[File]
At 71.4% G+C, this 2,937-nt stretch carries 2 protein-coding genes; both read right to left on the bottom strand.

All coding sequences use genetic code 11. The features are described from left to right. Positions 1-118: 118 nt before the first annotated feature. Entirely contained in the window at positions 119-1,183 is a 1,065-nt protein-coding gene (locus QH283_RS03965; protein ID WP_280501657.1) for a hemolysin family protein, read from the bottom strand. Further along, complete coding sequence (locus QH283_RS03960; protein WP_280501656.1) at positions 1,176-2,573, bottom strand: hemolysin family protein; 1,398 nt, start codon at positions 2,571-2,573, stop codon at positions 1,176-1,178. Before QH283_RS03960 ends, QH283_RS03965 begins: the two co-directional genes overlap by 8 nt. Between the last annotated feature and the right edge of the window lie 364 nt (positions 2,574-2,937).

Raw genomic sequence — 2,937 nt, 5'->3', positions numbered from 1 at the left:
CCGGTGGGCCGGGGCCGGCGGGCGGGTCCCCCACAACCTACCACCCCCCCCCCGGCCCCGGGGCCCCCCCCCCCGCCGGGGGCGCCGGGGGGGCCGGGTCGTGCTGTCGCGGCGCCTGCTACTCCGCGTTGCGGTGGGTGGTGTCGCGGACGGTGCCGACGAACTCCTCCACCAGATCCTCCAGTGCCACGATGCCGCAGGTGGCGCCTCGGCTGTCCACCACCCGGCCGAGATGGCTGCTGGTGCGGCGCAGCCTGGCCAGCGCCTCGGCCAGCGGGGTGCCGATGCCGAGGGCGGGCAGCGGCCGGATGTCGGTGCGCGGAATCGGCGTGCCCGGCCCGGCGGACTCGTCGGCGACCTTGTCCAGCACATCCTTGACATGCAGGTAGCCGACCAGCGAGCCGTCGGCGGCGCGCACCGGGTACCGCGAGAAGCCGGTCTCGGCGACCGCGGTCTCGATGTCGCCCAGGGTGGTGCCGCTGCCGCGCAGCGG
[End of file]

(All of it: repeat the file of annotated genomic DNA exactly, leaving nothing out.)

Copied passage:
At 71.4% G+C, this 2,937-nt stretch carries 2 protein-coding genes; both read right to left on the bottom strand.

All coding sequences use genetic code 11. The features are described from left to right. Positions 1-118: 118 nt before the first annotated feature. Entirely contained in the window at positions 119-1,183 is a 1,065-nt protein-coding gene (locus QH283_RS03965; protein ID WP_280501657.1) for a hemolysin family protein, read from the bottom strand. Further along, complete coding sequence (locus QH283_RS03960; protein WP_280501656.1) at positions 1,176-2,573, bottom strand: hemolysin family protein; 1,398 nt, start codon at positions 2,571-2,573, stop codon at positions 1,176-1,178. Before QH283_RS03960 ends, QH283_RS03965 begins: the two co-directional genes overlap by 8 nt. Between the last annotated feature and the right edge of the window lie 364 nt (positions 2,574-2,937).

Raw genomic sequence — 2,937 nt, 5'->3', positions numbered from 1 at the left:
CCGGTGGGCCGGGGCCGGCGGGCGGGTCCCCCACAACCTACCACCCCCCCCCCGGCCCCGGGGCCCCCCCCCCCGCCGGGGGCGCCGGGGGGGCCGGGTCGTGCTGTCGCGGCGCCTGCTACTCCGCGTTGCGGTGGGTGGTGTCGCGGACGGTGCCGACGAACTCCTCCACCAGATCCTCCAGTGCCACGATGCCGCAGGTGGCGCCTCGGCTGTCCACCACCCGGCCGAGATGGCTGCTGGTGCGGCGCAGCCTGGCCAGCGCCTCGGCCAGCGGGGTGCCGATGCCGAGGGCGGGCAGCGGCCGGATGTCGGTGCGCGGAATCGGCGTGCCCGGCCCGGCGGACTCGTCGGCGACCTTGTCCAGCACATCCTTGACATGCAGGTAGCCGACCAGCGAGCCGTCGGCGGCGCGCACCGGGTACCGCGAGAAGCCGGTCTCGGCGACCGCGGTCTCGATGTCGCCCAGGGTGGTGCCGCTGCCGCGCAGCGG